Germany has no monument to the slave state that was the Third Reich or to its leaders that betrayed Germany. Why does the American South? Best course is to honor the memory of the dead and to remember the evil of the period.
During a recent visit to Kennesaw Mountain National Battlefield Park in Georgia, I found it disturbing that Georgia's secession statement was not to be found. The historical display seemed to convey a false equivalency between the two sides in the war. The Confederacy was a slave state and its reason for going to war - made clear in the states' secession statements - was the cause of maintaining and expanding slavery.
All Americans, southerners included, should be deeply ashamed of our Confederate and segregationist history. This heritage is disgraceful; why embrace it? For generations, maintaining the Civil War myth of noble causes and valiant enemies served to cushion the agony of defeat for Southern whites while glorifying the victory of union forces. Hidden was the evil of state sponsored slavery, segregation and oppression. Good reasons existed for 'white lies' wanting to accept blatant racism. No matter their station, all US citizens of Anglo-Saxon origin were able to play the game of life on an easier setting than minorities.
Near the Kennesaw National Park lies Stone Mountain Park. The state owns the mountain but the same family that operates Dollywood runs the amusement park and attractions. Here is the very heart of the old Confederacy and the park includes the Confederate Memorial described as:
"The Confederate Memorial on Stone Mountain is the largest relief carving in the world. Learn how it came to be through exhibits featuring original designs, scale models and the 11-minute feature film The Men Who Carved the Mountain. Stand beside full-scale replicas of some of the elements of the carving while enjoying a grand view of the memorial itself."
Last month, the park and memorial drew unwelcome visitors. Described by Atlanta television station FOX 5:
"The main demonstration, the "Rock Stone Mountain" is advertised as an "openly Pro White March up Stone Mountain that climaxes in a rally at the top." A concert will be held later in the day at a separate location in connection to the event. The organizer, out of Hapeville, previously told FOX 5 News they want to call attention to the "cultural Marxists" who are attempting to erase Confederate Heritage and the white race as a whole."
However, times appear to be changing. The organizers of the 'Pro White March' expected a crowd of 2,000 people. Less than 25 individuals appeared for the event. Two counter protests with hundreds of diverse people forced the 'Pro-White' demonstrators behind police barricades.
Both sides declared victory. The Atlanta Journal-Constitution quoted a 'Pro-White' March attendee, Joseph Andrews, "They didn't win. They didn't shut us down. We had a successful, peaceful rally,". Meanwhile, a counter-protestor, Dawn O'Neal, held a positive view; "We made a statement that we are not gonna get intimidated by and watch this terrorist group harass and incite fear and violence...We stood up to them today."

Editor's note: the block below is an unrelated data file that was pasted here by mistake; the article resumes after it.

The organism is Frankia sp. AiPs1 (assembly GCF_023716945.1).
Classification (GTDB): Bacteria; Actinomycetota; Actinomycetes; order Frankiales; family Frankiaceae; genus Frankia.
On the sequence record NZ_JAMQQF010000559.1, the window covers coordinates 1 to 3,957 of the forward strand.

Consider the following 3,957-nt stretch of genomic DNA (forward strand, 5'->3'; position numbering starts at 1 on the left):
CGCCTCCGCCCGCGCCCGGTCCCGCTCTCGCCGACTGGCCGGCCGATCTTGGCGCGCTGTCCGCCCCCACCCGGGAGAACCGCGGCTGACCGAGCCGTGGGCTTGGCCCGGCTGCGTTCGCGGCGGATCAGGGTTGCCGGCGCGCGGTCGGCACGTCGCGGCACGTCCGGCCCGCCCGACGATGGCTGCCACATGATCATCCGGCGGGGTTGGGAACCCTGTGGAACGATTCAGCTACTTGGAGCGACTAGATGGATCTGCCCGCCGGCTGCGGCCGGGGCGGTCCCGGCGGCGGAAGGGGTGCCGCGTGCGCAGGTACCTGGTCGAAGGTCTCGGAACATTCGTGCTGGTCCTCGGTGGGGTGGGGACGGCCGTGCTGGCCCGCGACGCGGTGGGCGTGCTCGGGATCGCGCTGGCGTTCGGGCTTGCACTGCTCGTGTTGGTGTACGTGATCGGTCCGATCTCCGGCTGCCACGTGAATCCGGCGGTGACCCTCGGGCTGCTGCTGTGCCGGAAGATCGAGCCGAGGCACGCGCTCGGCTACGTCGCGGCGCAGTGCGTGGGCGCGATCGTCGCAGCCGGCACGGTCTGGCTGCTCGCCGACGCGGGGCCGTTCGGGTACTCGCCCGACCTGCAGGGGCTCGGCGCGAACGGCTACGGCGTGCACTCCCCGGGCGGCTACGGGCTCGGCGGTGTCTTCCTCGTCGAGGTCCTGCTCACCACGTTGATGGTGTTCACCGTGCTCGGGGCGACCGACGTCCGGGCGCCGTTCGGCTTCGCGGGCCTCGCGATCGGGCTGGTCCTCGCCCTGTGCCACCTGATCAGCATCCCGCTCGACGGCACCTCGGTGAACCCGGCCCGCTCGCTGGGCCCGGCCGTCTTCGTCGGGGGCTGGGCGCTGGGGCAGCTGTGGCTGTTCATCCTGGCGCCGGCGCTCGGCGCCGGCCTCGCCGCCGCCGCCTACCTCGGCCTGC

The real news is that the 'Pro-White March' people were unable to muster more than 25 of their expected 2,000 marchers. The ethnically diverse counter-protesters in their hundreds vastly outnumbered the marchers. Are times really changing in the old Confederacy? I think that they are, in the South's own way.
During this tour of the South, I saw even more urbanization and greater diversity. In the ten days of my travels, I saw only one Confederate style flag. The vaunted southern hospitality was still wonderfully on display. If anything though, rural tribalism seems to have gotten both better and worse. Southern communities have as many, or more, churches than northeastern cities have bars. But the churches are getting bigger.
Racial divisions are strong but only because political and religious groups work hard to keep them that way. These efforts are failing. Increasing urbanization forces interactions of people. The international manufacturing companies are also bringing change not just through forced diversity in the workplace but also by introducing foreign ideas such as unions can be good (Tennessee) and all people should be treated fairly (Mississippi and North Carolina).
If the South is changing, why are the state legislatures still passing laws the rest of the nation considers cruel and foolish? The machinations of old politicians and white elites are the result of change. A general abhorrence exists at the undermining of what the old guard sees as religion and morals. This fear is what underwrites the political extremism found in many state legislative branches.
For now, gerrymandering coupled with attempts to make voting difficult, if not impossible, serve to limit diversity and energize a primarily, rural, white and fundamentalist Christian base to get out the vote. Certainly, it hurts economically but that is the cost of the old guard maintaining control and slowing change.
They are plugging a perceived hole in a dike while the seas of change wash around and over them. They have already failed.